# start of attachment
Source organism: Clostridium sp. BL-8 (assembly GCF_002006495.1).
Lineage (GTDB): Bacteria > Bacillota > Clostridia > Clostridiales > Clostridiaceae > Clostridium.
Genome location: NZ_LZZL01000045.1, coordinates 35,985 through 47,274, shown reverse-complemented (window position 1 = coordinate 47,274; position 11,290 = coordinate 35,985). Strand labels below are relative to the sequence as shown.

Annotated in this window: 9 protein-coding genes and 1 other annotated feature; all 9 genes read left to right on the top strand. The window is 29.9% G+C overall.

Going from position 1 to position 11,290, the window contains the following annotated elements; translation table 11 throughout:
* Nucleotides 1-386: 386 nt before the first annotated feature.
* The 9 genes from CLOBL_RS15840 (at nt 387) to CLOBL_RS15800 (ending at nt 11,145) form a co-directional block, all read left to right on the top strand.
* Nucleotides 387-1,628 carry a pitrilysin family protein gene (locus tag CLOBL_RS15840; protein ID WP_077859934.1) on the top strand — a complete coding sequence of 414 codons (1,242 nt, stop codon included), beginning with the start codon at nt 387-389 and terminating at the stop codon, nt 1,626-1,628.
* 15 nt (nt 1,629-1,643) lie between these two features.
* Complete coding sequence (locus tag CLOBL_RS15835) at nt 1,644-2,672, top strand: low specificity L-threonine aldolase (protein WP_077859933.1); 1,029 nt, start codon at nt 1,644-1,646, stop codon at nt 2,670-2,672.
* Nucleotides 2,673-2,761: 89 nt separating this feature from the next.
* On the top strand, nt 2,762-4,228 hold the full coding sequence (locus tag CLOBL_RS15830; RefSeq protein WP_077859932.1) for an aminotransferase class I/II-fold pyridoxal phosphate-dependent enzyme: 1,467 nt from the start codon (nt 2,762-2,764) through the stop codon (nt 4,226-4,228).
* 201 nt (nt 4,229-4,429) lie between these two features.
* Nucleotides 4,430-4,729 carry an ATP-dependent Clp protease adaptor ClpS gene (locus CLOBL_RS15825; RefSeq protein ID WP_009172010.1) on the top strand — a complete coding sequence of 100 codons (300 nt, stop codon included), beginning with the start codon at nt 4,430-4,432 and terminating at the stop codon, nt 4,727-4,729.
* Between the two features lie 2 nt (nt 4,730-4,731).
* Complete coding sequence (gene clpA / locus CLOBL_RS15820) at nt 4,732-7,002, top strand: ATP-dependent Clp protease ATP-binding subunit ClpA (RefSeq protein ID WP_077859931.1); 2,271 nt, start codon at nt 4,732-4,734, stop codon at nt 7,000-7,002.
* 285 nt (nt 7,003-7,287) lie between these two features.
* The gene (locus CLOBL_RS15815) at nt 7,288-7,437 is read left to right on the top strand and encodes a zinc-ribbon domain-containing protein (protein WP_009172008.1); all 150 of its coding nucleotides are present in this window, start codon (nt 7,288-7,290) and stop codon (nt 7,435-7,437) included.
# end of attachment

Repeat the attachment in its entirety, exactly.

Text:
Source organism: Clostridium sp. BL-8 (assembly GCF_002006495.1).
Lineage (GTDB): Bacteria > Bacillota > Clostridia > Clostridiales > Clostridiaceae > Clostridium.
Genome location: NZ_LZZL01000045.1, coordinates 35,985 through 47,274, shown reverse-complemented (window position 1 = coordinate 47,274; position 11,290 = coordinate 35,985). Strand labels below are relative to the sequence as shown.

Annotated in this window: 9 protein-coding genes and 1 other annotated feature; all 9 genes read left to right on the top strand. The window is 29.9% G+C overall.

Going from position 1 to position 11,290, the window contains the following annotated elements; translation table 11 throughout:
* Nucleotides 1-386: 386 nt before the first annotated feature.
* The 9 genes from CLOBL_RS15840 (at nt 387) to CLOBL_RS15800 (ending at nt 11,145) form a co-directional block, all read left to right on the top strand.
* Nucleotides 387-1,628 carry a pitrilysin family protein gene (locus tag CLOBL_RS15840; protein ID WP_077859934.1) on the top strand — a complete coding sequence of 414 codons (1,242 nt, stop codon included), beginning with the start codon at nt 387-389 and terminating at the stop codon, nt 1,626-1,628.
* 15 nt (nt 1,629-1,643) lie between these two features.
* Complete coding sequence (locus tag CLOBL_RS15835) at nt 1,644-2,672, top strand: low specificity L-threonine aldolase (protein WP_077859933.1); 1,029 nt, start codon at nt 1,644-1,646, stop codon at nt 2,670-2,672.
* Nucleotides 2,673-2,761: 89 nt separating this feature from the next.
* On the top strand, nt 2,762-4,228 hold the full coding sequence (locus tag CLOBL_RS15830; RefSeq protein WP_077859932.1) for an aminotransferase class I/II-fold pyridoxal phosphate-dependent enzyme: 1,467 nt from the start codon (nt 2,762-2,764) through the stop codon (nt 4,226-4,228).
* 201 nt (nt 4,229-4,429) lie between these two features.
* Nucleotides 4,430-4,729 carry an ATP-dependent Clp protease adaptor ClpS gene (locus CLOBL_RS15825; RefSeq protein ID WP_009172010.1) on the top strand — a complete coding sequence of 100 codons (300 nt, stop codon included), beginning with the start codon at nt 4,430-4,432 and terminating at the stop codon, nt 4,727-4,729.
* Between the two features lie 2 nt (nt 4,730-4,731).
* Complete coding sequence (gene clpA / locus CLOBL_RS15820) at nt 4,732-7,002, top strand: ATP-dependent Clp protease ATP-binding subunit ClpA (RefSeq protein ID WP_077859931.1); 2,271 nt, start codon at nt 4,732-4,734, stop codon at nt 7,000-7,002.
* 285 nt (nt 7,003-7,287) lie between these two features.
* The gene (locus CLOBL_RS15815) at nt 7,288-7,437 is read left to right on the top strand and encodes a zinc-ribbon domain-containing protein (protein WP_009172008.1); all 150 of its coding nucleotides are present in this window, start codon (nt 7,288-7,290) and stop codon (nt 7,435-7,437) included.